NGS-Based Clinical Testing: Part III

         September 1, 2016

Getting the NGS wet bench process right is not a small undertaking. Targeted NGS assays such as multigene panels or exome sequencing allow for the targeted analysis of genomic regions that are of particular interest. For every sample type, e.g. blood, formalin-fixed paraffin-embedded specimens, saliva etc, there must be a detailed protocol in place outlining how each sample type is going to be handled. The laboratory has to define and document clear and crisp criteria for the wet bench process summarized in a quality management program.

An acceptable quality assurance (QA) program has the following characteristics:

  1. The quality assurance program outlines the specific steps of each workflow performed in the lab.
  2. If the lab is part of a larger institution such as a hospital or medical center, then the quality assurance program for the lab needs to be integrated with the QA program of the larger organization.
  3. The program should outline how to handle any outliers and respectively any problems that typically arise executing the workflow. It should also outline possible corrective actions, as well as the dismissal of a sample.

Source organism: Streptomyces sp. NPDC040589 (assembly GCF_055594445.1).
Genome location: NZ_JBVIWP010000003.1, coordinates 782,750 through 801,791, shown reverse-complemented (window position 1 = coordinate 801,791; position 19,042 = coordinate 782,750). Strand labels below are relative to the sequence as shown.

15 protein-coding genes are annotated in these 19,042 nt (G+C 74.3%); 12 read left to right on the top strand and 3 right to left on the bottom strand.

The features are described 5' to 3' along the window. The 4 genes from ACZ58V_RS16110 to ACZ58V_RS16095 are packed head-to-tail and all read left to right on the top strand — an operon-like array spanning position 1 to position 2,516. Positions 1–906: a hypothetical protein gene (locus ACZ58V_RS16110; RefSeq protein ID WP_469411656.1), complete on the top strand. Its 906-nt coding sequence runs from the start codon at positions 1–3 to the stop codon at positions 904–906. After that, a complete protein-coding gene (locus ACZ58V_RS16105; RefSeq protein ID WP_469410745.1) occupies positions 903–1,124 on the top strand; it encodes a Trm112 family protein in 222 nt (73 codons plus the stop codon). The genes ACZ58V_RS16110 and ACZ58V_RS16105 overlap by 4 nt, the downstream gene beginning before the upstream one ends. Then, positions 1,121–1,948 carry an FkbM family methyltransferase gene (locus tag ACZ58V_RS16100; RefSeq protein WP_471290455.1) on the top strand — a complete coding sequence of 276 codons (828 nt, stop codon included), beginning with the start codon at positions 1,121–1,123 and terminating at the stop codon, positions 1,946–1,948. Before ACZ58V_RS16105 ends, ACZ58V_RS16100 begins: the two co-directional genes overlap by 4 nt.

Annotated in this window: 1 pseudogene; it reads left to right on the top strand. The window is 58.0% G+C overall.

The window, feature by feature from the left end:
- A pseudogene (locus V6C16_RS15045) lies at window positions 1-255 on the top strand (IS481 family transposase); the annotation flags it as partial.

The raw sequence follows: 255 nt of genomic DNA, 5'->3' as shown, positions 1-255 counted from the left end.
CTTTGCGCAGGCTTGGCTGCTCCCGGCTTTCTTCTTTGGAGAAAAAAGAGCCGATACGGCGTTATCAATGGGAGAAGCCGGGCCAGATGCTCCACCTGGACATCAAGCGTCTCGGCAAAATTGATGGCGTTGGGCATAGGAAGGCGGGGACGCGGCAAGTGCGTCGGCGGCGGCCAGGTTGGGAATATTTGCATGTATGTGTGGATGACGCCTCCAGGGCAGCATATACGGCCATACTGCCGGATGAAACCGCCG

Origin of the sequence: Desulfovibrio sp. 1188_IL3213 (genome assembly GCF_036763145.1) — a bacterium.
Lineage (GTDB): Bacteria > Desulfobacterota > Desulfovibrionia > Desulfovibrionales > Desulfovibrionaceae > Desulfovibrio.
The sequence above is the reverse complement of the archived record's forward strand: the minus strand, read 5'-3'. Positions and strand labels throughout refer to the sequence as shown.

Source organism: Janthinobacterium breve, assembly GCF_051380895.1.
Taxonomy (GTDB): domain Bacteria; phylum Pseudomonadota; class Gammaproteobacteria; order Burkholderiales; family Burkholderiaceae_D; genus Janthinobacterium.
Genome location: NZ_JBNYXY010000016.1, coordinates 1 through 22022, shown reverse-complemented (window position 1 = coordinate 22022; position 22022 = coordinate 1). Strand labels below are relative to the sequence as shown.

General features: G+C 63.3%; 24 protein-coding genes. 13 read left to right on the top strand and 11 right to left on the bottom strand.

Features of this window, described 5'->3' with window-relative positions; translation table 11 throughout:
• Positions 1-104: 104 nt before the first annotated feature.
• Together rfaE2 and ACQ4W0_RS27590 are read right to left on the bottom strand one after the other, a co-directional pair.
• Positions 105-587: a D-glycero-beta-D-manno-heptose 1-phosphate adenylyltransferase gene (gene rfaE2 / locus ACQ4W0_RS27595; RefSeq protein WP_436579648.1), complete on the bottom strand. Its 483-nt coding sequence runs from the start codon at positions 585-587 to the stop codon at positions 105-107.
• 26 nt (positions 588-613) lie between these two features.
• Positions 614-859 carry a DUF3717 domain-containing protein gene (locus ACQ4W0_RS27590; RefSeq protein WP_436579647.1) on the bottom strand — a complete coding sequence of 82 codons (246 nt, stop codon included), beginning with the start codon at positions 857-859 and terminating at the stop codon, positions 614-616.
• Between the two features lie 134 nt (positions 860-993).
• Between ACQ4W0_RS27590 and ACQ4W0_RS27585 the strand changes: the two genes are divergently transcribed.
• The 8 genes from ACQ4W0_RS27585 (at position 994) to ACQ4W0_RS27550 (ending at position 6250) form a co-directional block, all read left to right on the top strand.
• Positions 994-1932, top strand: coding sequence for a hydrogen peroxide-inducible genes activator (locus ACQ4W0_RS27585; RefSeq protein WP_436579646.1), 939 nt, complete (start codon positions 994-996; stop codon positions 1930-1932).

4. The QA program needs to ensure that the testing is for clinical purposes and the results of the tests need to be in sync with current medical science.
  5. The program needs to outline how employees can voice any concerns about the work conducted in the lab.

Part of being an evolving set of technologies means that NGS doesn’t provide perfect results. It’s widely accepted that NGS-based sequencing assays will yield false-positive, as well as false-negative results. It’s the proverbial nature of the beast….

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